Felicia Zhang has been playing the piano since she was 6 years old. Six short years laters, she is playing with a full-fledged orchestra.
At 12, she will perform with Washington Metropolitan Philharmonic, a community orchestra composed of professional and non-professional musicians. Zhang lives in Centreville where she attends Rocky Run Middle School.
The winner of the WMP Concerto Competition, she performed Saint-Saens: Piano Concerto No. 2 in G minor at their concert in Washington, D.C. She will perform again with the WMP on Dec. 11 at the Rachel M. Schlesinger Concert Hall And Arts Center. The concert begins at 5 p.m.
“I was a little nervous, but the second time it will be easier,” Zhang said.
She learned that she was the winner shortly after the competition that was held in the spring. Zhang’s piano teacher entered her into the competition. She began practicing during the summer.
The Washington Metropolitan Philharmonic Music Concerto Competition is held every year for young musicians, 18 years and under. They compete for scholarship awards in four divisions: piano, strings, winds and percussion. The overall winner performs with the Washington Metropolitan Philharmonic.
THE ALEXANDRIA CHORAL SOCIETY also held a musical competition. This is the first for them and they solicited entries from local high school students.
Ari Cukierman, a 16-year-old student at Thomas Jefferson High School for Science and Technology won the competition. Cukierman resides in McLean and sings in the TJ choir. He also plays piano and guitar and has played violin in the past. In addition to writing songs for his rock band, “The Jolly Rogers,” Cukierman also composes for orchestra, chorus and piano.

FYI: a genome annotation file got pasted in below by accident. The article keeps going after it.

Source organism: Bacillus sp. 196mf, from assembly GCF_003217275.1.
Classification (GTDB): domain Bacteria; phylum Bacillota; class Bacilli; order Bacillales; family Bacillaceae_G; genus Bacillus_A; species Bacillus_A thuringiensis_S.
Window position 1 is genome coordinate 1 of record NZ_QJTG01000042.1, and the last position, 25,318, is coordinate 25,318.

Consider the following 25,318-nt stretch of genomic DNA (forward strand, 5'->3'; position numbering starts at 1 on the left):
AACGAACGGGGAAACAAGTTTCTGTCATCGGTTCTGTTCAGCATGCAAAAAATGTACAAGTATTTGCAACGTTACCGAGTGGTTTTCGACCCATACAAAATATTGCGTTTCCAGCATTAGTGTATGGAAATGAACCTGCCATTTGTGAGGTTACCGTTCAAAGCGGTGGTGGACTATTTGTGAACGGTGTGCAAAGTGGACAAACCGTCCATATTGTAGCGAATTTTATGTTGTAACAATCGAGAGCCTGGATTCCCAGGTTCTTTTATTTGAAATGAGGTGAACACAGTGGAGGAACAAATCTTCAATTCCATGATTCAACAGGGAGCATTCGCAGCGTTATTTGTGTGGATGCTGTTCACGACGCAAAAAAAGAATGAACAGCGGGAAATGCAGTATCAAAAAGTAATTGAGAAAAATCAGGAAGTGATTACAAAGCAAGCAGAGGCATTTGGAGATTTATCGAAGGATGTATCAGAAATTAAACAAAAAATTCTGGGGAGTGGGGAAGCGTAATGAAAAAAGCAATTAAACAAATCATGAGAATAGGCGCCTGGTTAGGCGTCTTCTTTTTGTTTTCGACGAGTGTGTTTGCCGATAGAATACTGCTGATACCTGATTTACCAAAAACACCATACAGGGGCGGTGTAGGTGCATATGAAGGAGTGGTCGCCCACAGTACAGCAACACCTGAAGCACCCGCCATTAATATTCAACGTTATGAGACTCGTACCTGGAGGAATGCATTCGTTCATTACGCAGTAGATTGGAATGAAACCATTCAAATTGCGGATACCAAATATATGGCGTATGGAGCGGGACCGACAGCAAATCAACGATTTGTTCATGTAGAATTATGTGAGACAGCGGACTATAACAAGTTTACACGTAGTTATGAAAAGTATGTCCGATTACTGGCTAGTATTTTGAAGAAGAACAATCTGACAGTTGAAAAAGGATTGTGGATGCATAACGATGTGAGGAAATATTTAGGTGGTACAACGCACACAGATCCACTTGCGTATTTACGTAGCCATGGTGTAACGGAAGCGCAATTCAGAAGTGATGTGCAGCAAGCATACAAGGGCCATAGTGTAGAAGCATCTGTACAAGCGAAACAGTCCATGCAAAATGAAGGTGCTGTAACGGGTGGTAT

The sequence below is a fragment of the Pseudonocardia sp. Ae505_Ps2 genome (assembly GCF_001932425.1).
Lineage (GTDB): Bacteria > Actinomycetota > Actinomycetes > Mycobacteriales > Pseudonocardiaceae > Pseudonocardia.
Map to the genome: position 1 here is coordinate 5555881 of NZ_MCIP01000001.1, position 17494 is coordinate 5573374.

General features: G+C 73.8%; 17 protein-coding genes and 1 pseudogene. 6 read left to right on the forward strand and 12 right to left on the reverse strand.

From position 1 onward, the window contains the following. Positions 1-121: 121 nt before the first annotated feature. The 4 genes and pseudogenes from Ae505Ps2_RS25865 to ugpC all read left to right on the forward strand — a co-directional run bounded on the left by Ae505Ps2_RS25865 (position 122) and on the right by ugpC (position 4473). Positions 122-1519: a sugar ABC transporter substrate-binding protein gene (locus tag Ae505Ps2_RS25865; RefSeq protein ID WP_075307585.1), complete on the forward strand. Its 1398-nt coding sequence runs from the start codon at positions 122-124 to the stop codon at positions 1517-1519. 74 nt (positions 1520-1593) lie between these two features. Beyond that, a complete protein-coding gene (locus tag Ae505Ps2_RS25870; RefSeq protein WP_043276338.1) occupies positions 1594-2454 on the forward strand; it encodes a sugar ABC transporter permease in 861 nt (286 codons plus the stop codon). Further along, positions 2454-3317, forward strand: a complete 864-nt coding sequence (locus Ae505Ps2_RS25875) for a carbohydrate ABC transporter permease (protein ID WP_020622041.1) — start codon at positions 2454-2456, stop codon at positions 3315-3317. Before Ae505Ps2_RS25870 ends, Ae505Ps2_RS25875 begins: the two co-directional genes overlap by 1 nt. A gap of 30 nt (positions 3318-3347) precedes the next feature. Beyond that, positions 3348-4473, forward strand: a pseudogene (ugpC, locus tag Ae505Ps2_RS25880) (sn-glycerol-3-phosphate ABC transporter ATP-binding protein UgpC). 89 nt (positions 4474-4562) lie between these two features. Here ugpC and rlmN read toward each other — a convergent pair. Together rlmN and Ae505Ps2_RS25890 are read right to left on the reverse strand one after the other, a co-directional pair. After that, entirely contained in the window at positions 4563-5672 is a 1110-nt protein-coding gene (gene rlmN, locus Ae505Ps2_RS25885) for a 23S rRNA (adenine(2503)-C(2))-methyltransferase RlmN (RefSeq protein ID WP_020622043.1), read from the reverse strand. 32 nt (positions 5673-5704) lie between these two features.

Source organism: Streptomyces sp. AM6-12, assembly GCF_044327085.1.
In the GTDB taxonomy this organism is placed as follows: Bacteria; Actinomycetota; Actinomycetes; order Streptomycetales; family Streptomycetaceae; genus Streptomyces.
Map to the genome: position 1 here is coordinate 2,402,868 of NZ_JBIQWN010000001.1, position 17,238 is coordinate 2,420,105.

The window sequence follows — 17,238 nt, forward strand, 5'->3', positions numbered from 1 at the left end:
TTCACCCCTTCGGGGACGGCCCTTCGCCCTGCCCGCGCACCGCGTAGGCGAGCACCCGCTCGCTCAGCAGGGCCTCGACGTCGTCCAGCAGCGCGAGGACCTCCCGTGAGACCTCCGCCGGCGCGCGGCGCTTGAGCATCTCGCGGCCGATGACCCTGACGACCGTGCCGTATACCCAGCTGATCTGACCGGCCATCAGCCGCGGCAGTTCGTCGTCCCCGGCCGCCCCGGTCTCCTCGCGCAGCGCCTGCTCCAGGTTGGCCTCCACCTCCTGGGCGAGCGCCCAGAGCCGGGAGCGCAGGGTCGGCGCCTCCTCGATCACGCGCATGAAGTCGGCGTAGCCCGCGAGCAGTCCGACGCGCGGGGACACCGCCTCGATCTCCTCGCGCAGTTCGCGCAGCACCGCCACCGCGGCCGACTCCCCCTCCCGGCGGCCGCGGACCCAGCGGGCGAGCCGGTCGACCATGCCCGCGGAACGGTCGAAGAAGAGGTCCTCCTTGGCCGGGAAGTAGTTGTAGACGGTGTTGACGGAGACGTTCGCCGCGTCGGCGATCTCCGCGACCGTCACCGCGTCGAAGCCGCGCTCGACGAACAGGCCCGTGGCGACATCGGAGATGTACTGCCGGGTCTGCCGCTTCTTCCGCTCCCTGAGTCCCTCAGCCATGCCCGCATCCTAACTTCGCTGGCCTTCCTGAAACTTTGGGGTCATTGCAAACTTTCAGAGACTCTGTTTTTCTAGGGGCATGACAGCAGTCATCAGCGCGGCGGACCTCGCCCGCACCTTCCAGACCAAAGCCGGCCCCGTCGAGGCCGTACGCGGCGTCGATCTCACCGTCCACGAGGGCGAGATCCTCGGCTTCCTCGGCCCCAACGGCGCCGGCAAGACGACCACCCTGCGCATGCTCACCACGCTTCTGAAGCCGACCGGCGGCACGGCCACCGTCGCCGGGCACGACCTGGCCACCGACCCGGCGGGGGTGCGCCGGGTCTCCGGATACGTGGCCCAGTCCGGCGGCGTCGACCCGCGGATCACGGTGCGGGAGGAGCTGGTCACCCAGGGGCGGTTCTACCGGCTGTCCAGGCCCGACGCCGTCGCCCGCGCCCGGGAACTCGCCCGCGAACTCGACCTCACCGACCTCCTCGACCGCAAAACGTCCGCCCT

All entries had to be an original setting of an original or pre-existing text reflecting seasonal or cultural themes. Each entry was required to be between two and four minutes in length when performed.
Cukierman chose to use Robert Frost's “Stopping by Woods on a Snowy Evening” for his composition.
“I’m proud of myself; it’s cool to get something performed,” he said. “I’m excited to hear it performed. It’s cool to see what people do with your music.”
Cukierman's work caught the attention of the selection committee.
“We were really impressed,” said Chris Hoh, who served on the selection committee. “If he’s doing this in 11th grade, what will he be doing in 20 years? I think it’s great.”
Cukierman said that he had experimented with other pieces, but wrote this specifically for the competition. It also gave him a reason to work on something with four-part voices.
“I’m really excited and looking forward to even more entries in the future,” said Philip Cave, ACS Artistic Director. “It’s exciting for us and we’re hoping that it will bear fruit.”
Reid Adler, board member, said that it was Cave who suggested sponsoring the competition, bringing the idea with him from England.
“This is the first time we’ve done this,” Adler said. The ACS Board is hoping that young people will be encouraged to experience choral music.
"We hope they will join our Children's Chorus, listen to our concerts, compete in our Winter Carol Competition or attend our summer choral camp in 2007," Adler said. "We still have several scholarships, provided by Alexandria businesses and individuals that cover all tuition and music expenses.”